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Book Review: The Restless Shore by James P. Davis

# Genre: Dark Fantasy, Shared World
# Mass Market Paperback: 320 pages
# Publisher: Wizards of the Coast
# Publication Date: May 5, 2009
# ISBN-10: 0786951311
# ISBN-13: 978-0786951314
# Author Blog: Waiting for Autumn

What exactly could make the shore of Akanul so restless? Could it be monsters? Could it be a strange, secretive cult? Or could it be traveling companions in search of kidnapped girl? In James P. Davis’ new novel The Restless Shore it is all of these and more.

In this dark fantasy, set in the Dungeons and Dragons Forgotten Realms campaign setting, readers follow Ghaeyla – a genasi (elemental) whose sister has been kidnapped, Uthalion – the former soldier haunted by his decision to leave his family for war, Brindani – the half-elf addicted to stimulants, or Vaasurri – a killoren. The companions are seeking Ghaelya’s younger sister, taken into and potentially kidnapped by a group of cultists bent on using her special nature for nefarious ends. But is it the sister, or Ghaelya that they want? This is the mystery that permeates the story.

After a brief character introduction and laying the groundwork for the story, much of the narrative takes place in the Akanamere, a deep dark forest fraught with danger. This allows Davis to provide many and numerous fight scenes between the companions and various cult controlled monsters. So many actually that at time the plot line seems to follow an obvious peak and trough of characters resting, then being pursued, then resting again. Though each fight sequence is different, it does take a little time for Davis to move the plot forward.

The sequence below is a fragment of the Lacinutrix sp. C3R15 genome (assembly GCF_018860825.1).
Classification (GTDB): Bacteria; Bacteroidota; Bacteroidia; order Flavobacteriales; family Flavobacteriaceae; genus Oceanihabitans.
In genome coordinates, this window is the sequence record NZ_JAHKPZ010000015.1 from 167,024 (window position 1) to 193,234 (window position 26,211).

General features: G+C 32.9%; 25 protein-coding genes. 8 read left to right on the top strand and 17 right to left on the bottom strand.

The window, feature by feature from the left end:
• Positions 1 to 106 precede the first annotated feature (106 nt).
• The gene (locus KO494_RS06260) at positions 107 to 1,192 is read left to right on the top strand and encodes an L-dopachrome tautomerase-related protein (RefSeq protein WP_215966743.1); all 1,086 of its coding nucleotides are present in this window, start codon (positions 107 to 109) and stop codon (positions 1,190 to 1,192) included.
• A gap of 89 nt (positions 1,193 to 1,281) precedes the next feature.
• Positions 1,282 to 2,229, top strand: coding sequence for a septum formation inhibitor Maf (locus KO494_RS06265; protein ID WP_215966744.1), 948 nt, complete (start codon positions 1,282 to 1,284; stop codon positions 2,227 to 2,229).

When he does though, the story gets really exciting. All of the mysteries of character that are presented at the beginning of the novel culminate in several exciting scenes. Davis has increased in writing skill since his novel Bloodwalk and is showing himself to be a good addition to the Forgotten Realms universe. Though he does not yet have the chops of Paul S. Kemp or Bruce Cordell, Davis has the potential.

This is a good novel for readers who like dark fantasy with a focus more on action than suspense. I enjoyed reading it (though I did get tired of the aforementioned plotting issue) and was pleased with the culmination. I also appreciated the uniqueness of Davis choice of subgenre in a traditional sword and sorcery arena (though there is plenty of action too) and the unusual characters and monsters that are part of the Dungeons and Dragons milieu but are not often used.

The Restless Shore is good reading for long time Forgotten Realms fans and those who enjoy a dark fantasy with a focus on action.

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